Paul Pelosi Avoiding Jail for DUI Criticized: He Could've 'Killed Someone'

Paul Pelosi, husband of Speaker of the House Nancy Pelosi, will avoid jail time after pleading guilty on Tuesday to driving under the influence of alcohol leading to a car crash in May—prompting criticism from some conservatives who argued he should face a steeper sentence.

Pelosi, 82, was arrested in Napa County on May 28 after his Porsche became involved in a car crash with a Jeep, causing "major collision damage" to both vehicles. He was arrested with a 0.082 percent blood alcohol content, higher than the legal limit of 0.08, prosecutors said.

On Tuesday, he pleaded guilty to the misdemeanor charge and was sentenced to five days in jail and three years of probation, according to San Fransisco-based news station KGO-TV. Pelosi already served two days in jail and received "conduct credit" for another two, according to the Associated Press. He will work for one day in a court work program instead of serving the remaining fifth day in jail.

Pelosi will spend one year with an ignition interlock device, which requires him to submit a breathalyzer test before operating his vehicle, according to KGO.

He will also have to pay $7,000 in fines, the AP reported.

Paul Pelosi pleads guilty to DUI
Paul Pelosi is seen in a Washington, D.C., meeting on May 16. Some conservatives criticized his sentence on Tuesday after he pleaded guilty and avoided further jail time for a May DUI. Chip Somodevilla/Getty Images

Some conservatives and Pelosi critics took issue with the sentence, arguing that he should face more punishment for the DUI.

"Another slap on the wrist for the elite. No big deal he could have killed someone," tweeted talk show host Joe Pags Pagliarulo.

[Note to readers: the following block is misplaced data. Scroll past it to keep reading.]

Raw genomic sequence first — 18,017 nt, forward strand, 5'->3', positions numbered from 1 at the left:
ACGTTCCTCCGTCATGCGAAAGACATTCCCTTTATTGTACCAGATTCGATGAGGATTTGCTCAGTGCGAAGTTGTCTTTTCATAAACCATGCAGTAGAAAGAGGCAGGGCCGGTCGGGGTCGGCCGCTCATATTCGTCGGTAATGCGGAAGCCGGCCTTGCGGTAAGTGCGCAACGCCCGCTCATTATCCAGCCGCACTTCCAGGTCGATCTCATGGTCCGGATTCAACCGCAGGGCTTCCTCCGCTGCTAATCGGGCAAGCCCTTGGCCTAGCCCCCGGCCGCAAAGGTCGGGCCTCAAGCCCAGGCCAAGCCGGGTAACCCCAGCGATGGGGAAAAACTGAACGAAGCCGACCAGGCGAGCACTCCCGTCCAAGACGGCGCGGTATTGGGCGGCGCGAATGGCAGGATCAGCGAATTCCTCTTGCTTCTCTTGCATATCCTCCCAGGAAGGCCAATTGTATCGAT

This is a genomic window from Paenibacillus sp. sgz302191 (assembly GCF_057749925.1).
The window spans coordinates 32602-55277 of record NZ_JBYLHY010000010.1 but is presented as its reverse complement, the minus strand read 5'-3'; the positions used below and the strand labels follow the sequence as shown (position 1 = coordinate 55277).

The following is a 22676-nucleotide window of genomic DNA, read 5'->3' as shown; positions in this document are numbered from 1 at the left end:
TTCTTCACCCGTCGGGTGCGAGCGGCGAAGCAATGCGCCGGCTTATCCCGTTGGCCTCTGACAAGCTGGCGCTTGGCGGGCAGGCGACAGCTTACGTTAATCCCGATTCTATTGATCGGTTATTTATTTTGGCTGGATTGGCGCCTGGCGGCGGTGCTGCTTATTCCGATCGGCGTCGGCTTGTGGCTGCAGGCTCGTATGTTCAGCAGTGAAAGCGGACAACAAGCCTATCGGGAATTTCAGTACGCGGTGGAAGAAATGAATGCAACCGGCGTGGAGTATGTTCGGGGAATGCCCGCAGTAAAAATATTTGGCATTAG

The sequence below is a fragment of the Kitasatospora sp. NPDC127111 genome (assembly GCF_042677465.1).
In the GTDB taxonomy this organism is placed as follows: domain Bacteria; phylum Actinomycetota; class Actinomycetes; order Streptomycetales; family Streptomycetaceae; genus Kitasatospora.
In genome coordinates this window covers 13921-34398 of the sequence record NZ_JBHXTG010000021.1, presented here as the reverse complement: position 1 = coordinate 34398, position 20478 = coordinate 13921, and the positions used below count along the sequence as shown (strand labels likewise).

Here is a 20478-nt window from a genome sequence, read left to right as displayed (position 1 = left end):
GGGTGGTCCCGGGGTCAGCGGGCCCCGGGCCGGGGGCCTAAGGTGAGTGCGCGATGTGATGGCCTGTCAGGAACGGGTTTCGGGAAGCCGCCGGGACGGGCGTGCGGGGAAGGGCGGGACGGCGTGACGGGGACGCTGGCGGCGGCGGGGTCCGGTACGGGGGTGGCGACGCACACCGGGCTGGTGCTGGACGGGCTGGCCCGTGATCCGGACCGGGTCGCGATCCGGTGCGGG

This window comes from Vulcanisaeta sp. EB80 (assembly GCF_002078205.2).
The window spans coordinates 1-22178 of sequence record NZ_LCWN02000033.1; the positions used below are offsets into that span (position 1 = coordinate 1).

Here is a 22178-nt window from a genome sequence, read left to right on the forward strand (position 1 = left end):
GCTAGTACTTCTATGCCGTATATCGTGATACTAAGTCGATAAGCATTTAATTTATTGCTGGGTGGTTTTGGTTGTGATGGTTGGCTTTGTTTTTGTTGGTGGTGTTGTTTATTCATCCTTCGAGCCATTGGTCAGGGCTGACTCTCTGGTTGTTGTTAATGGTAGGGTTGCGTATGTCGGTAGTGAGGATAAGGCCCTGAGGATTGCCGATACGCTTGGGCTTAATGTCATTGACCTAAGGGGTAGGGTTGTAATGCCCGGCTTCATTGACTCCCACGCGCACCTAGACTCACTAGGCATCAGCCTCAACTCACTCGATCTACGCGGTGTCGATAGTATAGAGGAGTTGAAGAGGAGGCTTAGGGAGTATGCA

Conservative commentator Brigitte Gabriel wrote: "Paul Pelosi could have killed someone. Anyone else would be facing the possibility of jailtime."

Nick Adams, another conservative commentator, wrote: "Paul Pelosi deserves jailtime."

Despite these criticisms, his sentence appeared to be fairly standard for a first-time DUI offender in California, who typically receive probation, rather than a jail sentence, according to DrivingLaws.org.

"It's possible for a first offender to receive 48 hours to six months in jail. But if the judge orders probation—which occurs in most cases—there's no mandatory jail time. Oftentimes, judges are lenient on first offenders and don't order time in jail as part of the sentence," the website reads.

On Fox News, criminal defense attorney Jonna Spilbor was pressed about whether there was "favorable treatment" for Pelosi. She said avoiding jail time in a case like Pelosi's is "pretty standard."

"I've handled thousands of DWI or DUI cases in my day and this case was entirely run of the mill, but for one thing—and that's the defendant himself," she said.

Newsweek reached out to Speaker Pelosi's office for comment.